TINFOIL AND A HAIR RIBBON

TINFOIL AND A HAIR RIBBON

From Chicken Soup for the Teenage Soul on Love & Friendship

Tinfoil and a Hair Ribbon

Not a letter, not a card, and not even a call.

How could Jane have forgotten, when they’d been

    through it all?

Teardrops and heartache, they’d shared many things,

Crushes on boys, their hopes and their dreams.

Haircuts and makeup and CDs and clothes

Secrets and habits, they even shared those.

So where could she be, didn’t she care?

Why didn’t Jane come, why wasn’t she there?

Through the second grade, third grade, fourth grade, too,

The fifth, sixth and seventh, their friendship grew.

Always and forever, they vowed till the end

To faithfully be there, as the other’s best friend.

And they always had been, even when Jane moved away.

But for whatever reason, she wasn’t there on that day.

And Allie felt sad as she circled the crowd

As her graduation party grew increasingly loud.

And then she heard it, a loud knock on the door

As she quickly hurried across the bustling floor.

Weaving through family and friends without care

Hoping and praying, when she opened the door, that Jane

    would be there.

But there on the stoop was a deliveryman instead

In his hand was a package, addressed to Allie, he read.

She reached for the package and brought it inside

And as she tore open the cover, she started to cry.

For the package was wrapped in tinfoil, with a hair

    ribbon tied with great care

And a million memories came flooding back, as Allie stood

    tearfully there.

For Jane hadn’t forgotten, and as a smile crossed her face

Allie’s memories took her back to another place.

Many years prior when she and Jane were so young

When they joined the local Brownie troop all in great fun.

And Allie was so excited about the Christmas party her

    troop was to have

That she never noticed that Jane didn’t seem quite as glad.

On the day of the party, everyone brought an unmarked

    gift, and numbers were drawn

And with anxious eyes, Allie and Jane both looked on.

At the table piled high with presents galore

Wrapped in beautiful paper and ribbons bought from the

    store.

But one particular gift seemed out of place and well

    hidden

For it was wrapped in tinfoil and tied with a worn-out

    hair ribbon.

“What kind of person would give a gift that’s so lame?”

The girl who received it cried out in blame.

Tears stung Jane’s eyes as the girl carried on

Complaining quite loudly how much she’d been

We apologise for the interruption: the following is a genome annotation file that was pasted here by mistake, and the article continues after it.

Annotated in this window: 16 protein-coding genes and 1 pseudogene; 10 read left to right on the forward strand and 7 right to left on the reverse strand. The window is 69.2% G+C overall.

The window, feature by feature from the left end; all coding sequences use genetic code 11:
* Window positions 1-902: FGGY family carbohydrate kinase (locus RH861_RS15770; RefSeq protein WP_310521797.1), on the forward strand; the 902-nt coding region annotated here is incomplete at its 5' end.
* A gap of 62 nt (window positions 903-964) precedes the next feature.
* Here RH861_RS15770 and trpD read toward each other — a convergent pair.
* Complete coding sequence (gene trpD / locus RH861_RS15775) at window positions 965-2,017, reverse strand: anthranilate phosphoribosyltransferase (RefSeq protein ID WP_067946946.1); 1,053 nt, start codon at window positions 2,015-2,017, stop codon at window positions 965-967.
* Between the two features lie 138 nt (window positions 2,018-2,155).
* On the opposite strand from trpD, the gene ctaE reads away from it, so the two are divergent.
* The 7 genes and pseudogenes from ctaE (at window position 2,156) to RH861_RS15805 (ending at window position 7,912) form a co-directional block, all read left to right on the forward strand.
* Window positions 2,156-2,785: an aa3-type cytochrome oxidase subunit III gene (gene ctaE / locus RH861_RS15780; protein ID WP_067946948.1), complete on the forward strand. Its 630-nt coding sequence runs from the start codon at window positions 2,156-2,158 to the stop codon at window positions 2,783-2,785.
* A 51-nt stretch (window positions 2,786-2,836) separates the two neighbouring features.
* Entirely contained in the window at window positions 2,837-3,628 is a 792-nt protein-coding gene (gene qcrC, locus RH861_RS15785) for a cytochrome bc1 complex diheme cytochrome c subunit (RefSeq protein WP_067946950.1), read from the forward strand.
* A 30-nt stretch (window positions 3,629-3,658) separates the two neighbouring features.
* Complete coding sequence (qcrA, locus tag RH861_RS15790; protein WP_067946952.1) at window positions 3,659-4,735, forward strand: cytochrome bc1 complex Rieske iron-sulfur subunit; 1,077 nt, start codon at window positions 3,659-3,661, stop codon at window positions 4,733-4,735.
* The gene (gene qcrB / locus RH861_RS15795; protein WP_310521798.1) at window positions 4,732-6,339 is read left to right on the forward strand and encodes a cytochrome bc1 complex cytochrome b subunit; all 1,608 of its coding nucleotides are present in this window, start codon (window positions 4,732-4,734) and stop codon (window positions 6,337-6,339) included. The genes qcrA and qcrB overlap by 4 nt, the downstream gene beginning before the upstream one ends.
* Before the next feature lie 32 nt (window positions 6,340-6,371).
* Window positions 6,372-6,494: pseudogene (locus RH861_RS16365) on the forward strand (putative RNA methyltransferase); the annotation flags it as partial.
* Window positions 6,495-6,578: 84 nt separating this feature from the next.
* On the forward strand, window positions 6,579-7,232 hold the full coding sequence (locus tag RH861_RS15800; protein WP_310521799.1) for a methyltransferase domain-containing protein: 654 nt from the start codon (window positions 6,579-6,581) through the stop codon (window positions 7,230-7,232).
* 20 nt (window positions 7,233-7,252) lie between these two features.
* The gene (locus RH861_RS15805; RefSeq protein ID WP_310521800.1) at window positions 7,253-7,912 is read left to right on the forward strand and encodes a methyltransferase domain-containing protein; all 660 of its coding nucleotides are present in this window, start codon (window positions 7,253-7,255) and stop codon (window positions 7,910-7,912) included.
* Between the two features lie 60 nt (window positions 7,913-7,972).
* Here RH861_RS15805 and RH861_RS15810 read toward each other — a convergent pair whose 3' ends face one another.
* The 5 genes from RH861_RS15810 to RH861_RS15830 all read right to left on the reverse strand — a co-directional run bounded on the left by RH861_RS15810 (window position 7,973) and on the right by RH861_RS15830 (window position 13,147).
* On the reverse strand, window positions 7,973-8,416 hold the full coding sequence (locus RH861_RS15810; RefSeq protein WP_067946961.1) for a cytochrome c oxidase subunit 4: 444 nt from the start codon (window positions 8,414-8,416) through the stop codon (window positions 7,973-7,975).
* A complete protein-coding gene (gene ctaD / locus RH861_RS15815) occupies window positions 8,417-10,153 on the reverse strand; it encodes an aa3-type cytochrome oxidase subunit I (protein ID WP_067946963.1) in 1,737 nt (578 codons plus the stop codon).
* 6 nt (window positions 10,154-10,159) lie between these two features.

wronged.

As her accusing eyes searched, looking at each girl all

    around

Jane shifted nervously and stared at the ground.

For inside the package was Jane’s favorite bear

And the ribbon on the package, Jane had worn in her hair.

And because Jane lived with her grandma, and money

    was tight

She gave away her most treasured thing, because she felt

    it was right.

And just when Jane felt the presence of tears

She heard her friend Allie saying quite clear.

“I’ll trade you,” she said, as she offered her gift

Of nail polish and jewelry, all glamour and glitz.

“I’ve always loved bears, and that one is especially neat”

As she grabbed the bear from the girl and returned to her

     seat.

And it was then on that night, they each knew for all time

They’d found a true friend, a one-of-a-kind.

For Allie knew what it meant for Jane to give up that bear

And she knew how special the ribbon was that Jane once

    wore in her hair.

For Jane’s mommy and daddy died when she was just

    five

And the bear and the ribbon helped to keep their memory

    alive.

For Jane’s daddy had lovingly given his daughter that

    bear

And Jane’s mommy had crocheted the ribbon to put in

    Jane’s hair.

And so as the girls walked side by side together alone

Allie handed the bear and the ribbon back to Jane before

     they got home.

And no words had to be said, as they both started to cry

And then they each headed to their houses, waving

    good-bye.

Tears streaked down Allie’s face, as she stared again at

    that old bear

And the crocheted ribbon Jane once wore in her hair.

And then with trembling hands, she retrieved from the

    box a handwritten note

And read over and over the words Jane had wrote.

“I’m sorry I couldn’t be there, Allie, but Grandma is ill

Yet I wanted you to know that I think of you still

As my very best friend whom I always will love.

“And so with my bear and my ribbon, I send you a hug.

I should have called sooner, but I didn’t want to dampen

    your day.

And I knew if I told you about Grandma, you would have

    hurried my way.

And I wanted your party to be all you deserve.

I’m still your best friend, Allie, you have my word.”

Always and forever, they vowed till the end

To faithfully be there, as the other’s best friend.

And as Allie held the ribbon and hugged that old bear

She knew Jane was the one friend who always would care.

And then Allie decided her best friend should not be

    alone

As she went to her bedroom and reached for the phone.

Cheryl Costello-Forshey

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